Curiosity rover's mission at Vera Rubin Ridge had ended but before it left, it managed to take a quick selfie to remember it by.
A Selfie From Mars
The 6-year-old explorer was commanded to snap 57 images using its robotic arm to generate a fresh selfie. Behind it is a dusty horizon, a leftover of a recent local storm.
According to a press release by NASA, Curiosity has been exploring the Vera Rubin Ridge since September 2017. During the time, it has drilled and collected 19 samples from the location.
The photo was taken from a drill site called "Rock Hall." In the photo, a little drill hole can be seen on the lower left of the rover from where it has collected its final samples from the ridge.
Vera Rubin Ridge, named after the astronomer who discovered dark matter, is rich with an iron-oxide mineral, hematite, which forms under wet conditions. Scientists believe that hematite can unlock information about ancient environments. A highlight from its time in the location is the discovery of organic molecules that dates back to at least 3 billion years.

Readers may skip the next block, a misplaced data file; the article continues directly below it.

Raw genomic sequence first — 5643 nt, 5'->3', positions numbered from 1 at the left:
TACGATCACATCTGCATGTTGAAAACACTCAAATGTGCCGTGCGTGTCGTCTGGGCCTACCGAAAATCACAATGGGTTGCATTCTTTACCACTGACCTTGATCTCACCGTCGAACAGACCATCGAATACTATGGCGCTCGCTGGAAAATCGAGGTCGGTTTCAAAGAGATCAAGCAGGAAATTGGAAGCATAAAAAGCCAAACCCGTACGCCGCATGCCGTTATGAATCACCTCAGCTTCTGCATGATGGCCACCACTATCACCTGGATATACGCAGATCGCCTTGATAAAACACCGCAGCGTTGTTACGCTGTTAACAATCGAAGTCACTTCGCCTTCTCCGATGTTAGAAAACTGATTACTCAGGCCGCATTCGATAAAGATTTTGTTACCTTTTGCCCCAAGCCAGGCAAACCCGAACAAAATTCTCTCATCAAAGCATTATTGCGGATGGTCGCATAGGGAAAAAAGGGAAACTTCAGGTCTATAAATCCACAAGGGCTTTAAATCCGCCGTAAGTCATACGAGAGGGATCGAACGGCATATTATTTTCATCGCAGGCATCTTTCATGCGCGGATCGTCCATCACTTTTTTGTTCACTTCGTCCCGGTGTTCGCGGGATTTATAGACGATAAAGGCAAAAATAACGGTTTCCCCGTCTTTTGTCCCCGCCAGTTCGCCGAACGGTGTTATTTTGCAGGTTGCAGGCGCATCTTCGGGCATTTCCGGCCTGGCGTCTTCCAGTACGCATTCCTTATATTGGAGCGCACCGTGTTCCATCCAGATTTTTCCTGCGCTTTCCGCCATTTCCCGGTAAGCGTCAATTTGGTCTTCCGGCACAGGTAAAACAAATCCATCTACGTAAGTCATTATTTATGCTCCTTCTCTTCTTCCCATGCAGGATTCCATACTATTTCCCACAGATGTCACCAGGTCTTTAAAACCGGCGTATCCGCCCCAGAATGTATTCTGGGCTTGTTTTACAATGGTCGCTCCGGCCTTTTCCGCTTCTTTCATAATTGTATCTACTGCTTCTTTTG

Also visible in the selfie is the wheel damage that the U.S. space agency has been monitoring for years. In its most recent routine checkup, the team behind the mission found that the cracks and holes on the rover's wheels seem to be getting worse.
However, they believe that the wheels will last for the life of the mission. A software update was sent to adjust the speed of the rover and reduce pressure to minimize further damage.
Off To A New Adventure
According to NASA, Curiosity will next head to the clay region of Mount Sharp. Scientists hope to examine clay minerals found in a trough just south of the ridge, which might uncover clues about ancient lakes that once existed in the area.
The rover, which landed in 2012 in the Gale Crater, is meant to answer the question: did life ever exist on Mars? Its mission was initially meant to last for two years but six years later, Curiosity is still exploring the red planet. So far, it has clocked in around 11 miles and climbed 1,000 feet above its landing site.